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An Environmental Input-Output Model for Ireland


  • Joe O'Doherty

    (Economic and Social Research Institute, Dublin)

  • Richard Tol

    (Economic and Social Research Institute, Dublin)


This paper is presented in two parts. The first part demonstrates an environmental input-output model for Ireland for the year 2000. Selected emissions are given a monetary value on the basis of benefit-transfer. This modelling procedure reveals that certain sectors pollute more than others – even when normalised by the sectoral value added. Mining, agriculture, metal production and construction stand out as the dirtiest industries. On average, however, each sector adds more value than it does environmental damage. The second part uses the results of this input-output model – as well as historical data – to forecast emissions, waste and water use out to 2020. The growth in emissions of fluorinated gases and carbon monoxide and the growth of hazardous industrial waste exceed economic growth. Other emissions grow more slowly than the economy. Emissions of acid rain gases (SO2, NOx and NH3) will decrease, even if the economy grows rapidly.

Suggested Citation

  • Joe O'Doherty & Richard Tol, 2007. "An Environmental Input-Output Model for Ireland," The Economic and Social Review, Economic and Social Studies, vol. 38(2), pages 157-190.
  • Handle: RePEc:eso:journl:v:38:y:2007:i:2:p:157-190

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    References listed on IDEAS

    1. repec:esr:forcas:mtr09 is not listed on IDEAS
    2. Bergin, Adele & Cullen, Joe & Duffy, David & FitzGerald, John & Kearney, Ide & McCoy, Daniel, 2003. "Medium-Term Review 2003-2010, No. 9," Forecasting Report, Economic and Social Research Institute (ESRI), number MTR09.
    3. Pretty, J. N. & Brett, C. & Gee, D. & Hine, R. E. & Mason, C. F. & Morison, J. I. L. & Raven, H. & Rayment, M. D. & van der Bijl, G., 2000. "An assessment of the total external costs of UK agriculture," Agricultural Systems, Elsevier, vol. 65(2), pages 113-136, August.
    4. Barrett, Alan & Lawlor, John, 1995. "The Economics of Solid Waste Management in Ireland," Research Series, Economic and Social Research Institute (ESRI), number PRS26.
    5. Behan, Jasmine & McQuinn, Kieran, 2003. "Projecting Net Greenhouse Gas Emissions from Irish Agriculture and Forestry," Quarterly Economic Commentary: Special Articles, Economic and Social Research Institute (ESRI), vol. 2003(1-Spring), pages 1-11.
    6. Conniffe, Denis & FitzGerald, John & Scott, Susan & Shortall, Fergal, 1997. "The Costs to Ireland of Greenhouse Gas Abatement," Research Series, Economic and Social Research Institute (ESRI), number PRS32.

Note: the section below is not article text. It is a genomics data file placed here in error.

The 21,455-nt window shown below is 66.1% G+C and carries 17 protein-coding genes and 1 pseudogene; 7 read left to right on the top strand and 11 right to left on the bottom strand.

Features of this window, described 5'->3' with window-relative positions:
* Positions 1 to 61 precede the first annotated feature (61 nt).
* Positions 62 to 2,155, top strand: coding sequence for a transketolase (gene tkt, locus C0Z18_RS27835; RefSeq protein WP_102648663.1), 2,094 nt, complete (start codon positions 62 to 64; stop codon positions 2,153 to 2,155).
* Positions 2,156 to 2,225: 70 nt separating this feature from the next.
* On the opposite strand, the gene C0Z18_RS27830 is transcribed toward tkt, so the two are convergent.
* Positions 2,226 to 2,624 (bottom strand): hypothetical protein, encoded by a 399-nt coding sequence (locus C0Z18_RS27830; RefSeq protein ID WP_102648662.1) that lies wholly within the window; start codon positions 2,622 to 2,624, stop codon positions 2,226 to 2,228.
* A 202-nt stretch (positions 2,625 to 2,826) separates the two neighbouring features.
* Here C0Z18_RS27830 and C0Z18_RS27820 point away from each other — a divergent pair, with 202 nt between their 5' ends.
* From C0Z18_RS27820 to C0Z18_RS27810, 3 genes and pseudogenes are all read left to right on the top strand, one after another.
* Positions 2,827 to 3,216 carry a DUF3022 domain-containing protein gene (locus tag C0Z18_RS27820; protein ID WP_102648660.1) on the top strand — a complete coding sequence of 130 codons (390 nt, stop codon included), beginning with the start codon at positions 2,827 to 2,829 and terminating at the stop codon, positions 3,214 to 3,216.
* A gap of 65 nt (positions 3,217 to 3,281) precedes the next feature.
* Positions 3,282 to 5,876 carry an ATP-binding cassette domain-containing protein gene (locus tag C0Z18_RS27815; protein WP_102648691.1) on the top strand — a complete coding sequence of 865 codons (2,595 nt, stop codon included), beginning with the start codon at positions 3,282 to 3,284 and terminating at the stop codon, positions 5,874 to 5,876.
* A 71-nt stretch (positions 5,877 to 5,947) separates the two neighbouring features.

7. Susan Scott, 2004. "Research Needs of Sustainable Development," Papers WP162, Economic and Social Research Institute (ESRI).
    8. Leontief, Wassily, 1970. "Environmental Repercussions and the Economic Structure: An Input-Output Approach," The Review of Economics and Statistics, MIT Press, vol. 52(3), pages 262-271, August.
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    Cited by:

    1. Di Cosmo, Valeri & Hyland, Marie, 2012. "The ESRI Energy Model," Papers WP424, Economic and Social Research Institute (ESRI).
    2. Callan, Tim & Lyons, Sean & Scott, Susan & Tol, Richard S.J. & Verde, Stefano, 2009. "The distributional implications of a carbon tax in Ireland," Energy Policy, Elsevier, vol. 37(2), pages 407-412, February.
    3. Maria Llop & Richard S.J. Tol, 2013. "Decomposition of sectoral greenhouse gas emissions: a subsystem input-output model for the Republic of Ireland," Journal of Environmental Planning and Management, Taylor & Francis Journals, vol. 56(9), pages 1316-1331, November.
    4. Mahony, Tadhg O', 2013. "Decomposition of Ireland's carbon emissions from 1990 to 2010: An extended Kaya identity," Energy Policy, Elsevier, vol. 59(C), pages 573-581.
    5. Tol, Richard S. J., 2007. "Irish Climate Change Policy for 2012: An Assessment," Quarterly Economic Commentary: Special Articles, Economic and Social Research Institute (ESRI), vol. 2007(4-Winter), pages 104-117.
    6. Hyland, Marie & Jennings, Anne & Tol, Richard S. J., 2012. "Trade, Energy, and Carbon Dioxide: An Analysis for the Two Economies of Ireland," Papers WP420, Economic and Social Research Institute (ESRI).
    7. Todorov, Vladislav & Marinova, Dora, 2011. "Modelling sustainability," Mathematics and Computers in Simulation (MATCOM), Elsevier, vol. 81(7), pages 1397-1408.
    8. Seán Lyons & Karen Mayor & Richard S.J. Tol, 2008. "Environmental Accounts for the Republic of Ireland: 1990-2005," Papers WP223, Economic and Social Research Institute (ESRI).
    9. FitzGerald, John & Bergin, Adele & Conefrey, Thomas & Diffney, Sean & Duffy, David & Kearney, Ide & Lyons, Sean & Malaguzzi Valeri, Laura & Mayor, Karen & Richard S. J. Tol, 2008. "Medium-Term Review 2008-2015, No. 11," Forecasting Report, Economic and Social Research Institute (ESRI), number MTR11.
    10. David Styles & Francesco Testa & Fabio Iraldo, 2010. "Direct regulation is an efficient approach to industrial environmental improvement: empirical evidence and perceptions from chemical manufacturers in Ireland and Italy," Working Papers 201002, Scuola Superiore Sant'Anna of Pisa, Istituto di Management.
    11. Barrett, Alan & Kearney, Ide & O'Brien, Martin, 2007. "Quarterly Economic Commentary, Winter 2007," Forecasting Report, Economic and Social Research Institute (ESRI), number QEC20074.
    12. Vega, Amaya & Corina Miller, Ana & O’Donoghue, Cathal, 2014. "Economic impacts of seafood production growth targets in Ireland," Marine Policy, Elsevier, vol. 47(C), pages 39-45.

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